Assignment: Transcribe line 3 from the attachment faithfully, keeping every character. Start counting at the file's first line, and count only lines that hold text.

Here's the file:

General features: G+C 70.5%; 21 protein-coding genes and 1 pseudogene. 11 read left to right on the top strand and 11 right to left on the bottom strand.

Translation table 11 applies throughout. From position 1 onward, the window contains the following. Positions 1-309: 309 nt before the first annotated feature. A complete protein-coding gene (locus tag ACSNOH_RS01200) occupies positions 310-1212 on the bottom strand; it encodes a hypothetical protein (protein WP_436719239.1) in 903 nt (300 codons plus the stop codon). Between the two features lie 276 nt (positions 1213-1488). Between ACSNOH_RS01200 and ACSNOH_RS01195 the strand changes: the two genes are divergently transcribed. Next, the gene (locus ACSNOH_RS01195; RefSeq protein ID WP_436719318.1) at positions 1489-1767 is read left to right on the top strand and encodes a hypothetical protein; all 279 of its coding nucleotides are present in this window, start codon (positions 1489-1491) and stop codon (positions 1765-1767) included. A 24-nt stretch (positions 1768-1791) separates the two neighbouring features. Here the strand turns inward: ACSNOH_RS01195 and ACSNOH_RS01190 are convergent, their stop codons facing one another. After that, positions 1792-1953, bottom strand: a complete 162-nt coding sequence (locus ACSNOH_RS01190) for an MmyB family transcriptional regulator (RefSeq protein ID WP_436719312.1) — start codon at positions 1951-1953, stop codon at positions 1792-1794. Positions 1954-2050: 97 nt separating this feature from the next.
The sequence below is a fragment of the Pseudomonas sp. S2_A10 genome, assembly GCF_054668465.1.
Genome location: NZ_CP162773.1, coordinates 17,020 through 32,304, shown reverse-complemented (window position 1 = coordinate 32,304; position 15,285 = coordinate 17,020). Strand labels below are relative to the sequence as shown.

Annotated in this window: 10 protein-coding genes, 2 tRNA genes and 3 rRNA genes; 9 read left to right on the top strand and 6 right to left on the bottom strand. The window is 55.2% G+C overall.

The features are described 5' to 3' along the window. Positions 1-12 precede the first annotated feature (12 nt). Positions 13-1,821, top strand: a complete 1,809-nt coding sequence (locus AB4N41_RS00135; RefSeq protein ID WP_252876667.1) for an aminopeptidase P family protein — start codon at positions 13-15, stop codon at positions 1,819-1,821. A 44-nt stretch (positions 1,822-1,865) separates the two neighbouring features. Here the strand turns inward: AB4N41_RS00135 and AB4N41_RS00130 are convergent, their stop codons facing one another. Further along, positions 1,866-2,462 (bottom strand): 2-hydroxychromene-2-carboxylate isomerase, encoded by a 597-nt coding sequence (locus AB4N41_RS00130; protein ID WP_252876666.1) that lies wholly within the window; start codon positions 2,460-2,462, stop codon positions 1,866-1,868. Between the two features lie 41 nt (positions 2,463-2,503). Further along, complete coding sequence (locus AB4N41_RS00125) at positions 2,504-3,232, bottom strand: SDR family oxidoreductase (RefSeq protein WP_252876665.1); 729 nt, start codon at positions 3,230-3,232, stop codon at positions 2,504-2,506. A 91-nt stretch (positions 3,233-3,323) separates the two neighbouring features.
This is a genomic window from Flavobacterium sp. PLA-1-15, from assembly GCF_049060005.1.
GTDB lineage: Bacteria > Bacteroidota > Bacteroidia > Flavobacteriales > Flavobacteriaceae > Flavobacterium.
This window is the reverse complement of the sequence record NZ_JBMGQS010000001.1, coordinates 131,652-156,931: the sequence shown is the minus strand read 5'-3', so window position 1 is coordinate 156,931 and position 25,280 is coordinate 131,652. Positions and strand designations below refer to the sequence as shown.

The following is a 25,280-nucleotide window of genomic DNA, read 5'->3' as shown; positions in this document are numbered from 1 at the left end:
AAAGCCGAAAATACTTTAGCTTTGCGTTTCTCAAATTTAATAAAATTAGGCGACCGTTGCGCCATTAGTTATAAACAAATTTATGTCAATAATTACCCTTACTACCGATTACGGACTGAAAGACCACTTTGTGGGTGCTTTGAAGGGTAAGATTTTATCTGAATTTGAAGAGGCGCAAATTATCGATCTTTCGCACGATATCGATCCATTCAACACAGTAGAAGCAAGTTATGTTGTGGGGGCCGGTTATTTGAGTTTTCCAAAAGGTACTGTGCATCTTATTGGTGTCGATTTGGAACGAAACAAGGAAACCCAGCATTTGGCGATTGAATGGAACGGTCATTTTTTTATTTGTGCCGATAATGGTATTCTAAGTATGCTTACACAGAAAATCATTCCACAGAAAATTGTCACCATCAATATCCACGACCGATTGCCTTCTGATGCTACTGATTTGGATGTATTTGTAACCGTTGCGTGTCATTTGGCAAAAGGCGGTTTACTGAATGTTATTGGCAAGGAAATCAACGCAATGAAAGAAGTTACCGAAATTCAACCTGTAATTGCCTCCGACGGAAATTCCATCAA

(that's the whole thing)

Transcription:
The sequence below is a fragment of the Pseudomonas sp. S2_A10 genome, assembly GCF_054668465.1.